Eat Better

Surprising Food Myths

There is a lot of misleading information out there regarding certain foods. Here's a list of foods that are healthy and foods that aren't.
Food myths: healthy vs unhealthy foods


Everything you thought about these foods may well be wrong. Here are the facts on some foods that are often misrepresented.

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Last week, a report was released showing that the safest amount of alcohol to drink is none.

The study concluded that even one drink a day raises the risk of both death and disability. The analysis is based on data from 195 countries between 1990 and 2016. It is the largest study of its kind to look at population-wide alcohol consumption trends.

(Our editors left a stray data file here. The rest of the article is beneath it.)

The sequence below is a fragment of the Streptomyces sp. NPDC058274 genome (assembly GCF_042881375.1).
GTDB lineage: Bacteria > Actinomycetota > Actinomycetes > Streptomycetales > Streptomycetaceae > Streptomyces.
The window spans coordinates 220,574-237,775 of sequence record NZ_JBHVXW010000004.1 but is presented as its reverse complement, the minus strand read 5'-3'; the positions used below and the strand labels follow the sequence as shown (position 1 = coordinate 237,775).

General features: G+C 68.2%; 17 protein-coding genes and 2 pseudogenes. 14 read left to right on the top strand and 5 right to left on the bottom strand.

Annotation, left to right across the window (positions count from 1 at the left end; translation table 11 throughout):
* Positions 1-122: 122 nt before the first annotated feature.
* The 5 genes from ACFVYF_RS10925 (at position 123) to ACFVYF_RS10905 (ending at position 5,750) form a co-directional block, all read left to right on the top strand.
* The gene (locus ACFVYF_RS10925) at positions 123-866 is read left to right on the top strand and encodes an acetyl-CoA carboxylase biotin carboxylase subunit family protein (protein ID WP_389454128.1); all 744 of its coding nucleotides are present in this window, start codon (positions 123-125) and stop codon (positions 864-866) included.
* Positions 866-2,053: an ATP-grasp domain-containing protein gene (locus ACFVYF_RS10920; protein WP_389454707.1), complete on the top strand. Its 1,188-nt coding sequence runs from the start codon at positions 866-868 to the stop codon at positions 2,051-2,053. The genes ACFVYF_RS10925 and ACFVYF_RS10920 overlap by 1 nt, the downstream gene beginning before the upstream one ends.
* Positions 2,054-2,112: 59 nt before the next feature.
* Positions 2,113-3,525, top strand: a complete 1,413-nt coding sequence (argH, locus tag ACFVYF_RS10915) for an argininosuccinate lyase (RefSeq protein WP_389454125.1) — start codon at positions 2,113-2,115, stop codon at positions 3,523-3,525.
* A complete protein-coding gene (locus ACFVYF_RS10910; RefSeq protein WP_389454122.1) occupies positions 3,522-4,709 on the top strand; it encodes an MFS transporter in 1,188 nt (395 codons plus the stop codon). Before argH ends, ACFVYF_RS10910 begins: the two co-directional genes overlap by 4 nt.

Not surprisingly, the study prompted shockwaves in the health world, given the popular belief that moderate consumption of alcohol is health-promoting (all those antioxidants, right?). It turns out that long-living populations such as those found in the Blue Zones, who consume lots of red wine, are likely healthy despite the wine they drink. We mustn’t forget, too, that health is not only about what you consume, but also how you consume it. For the centenarians in these communities, drinking goes hand in hand with conviviality and sociability, and having strong social ties is one of the best things you can do for your health.

This revelation probably has you wondering: what else is touted as healthy-promoting, but is instead harmful? And vice versa–are there foods considered unhealthy that are actually good for you?

Foods You Thought Were Healthy But Aren’t


1. Coconut oil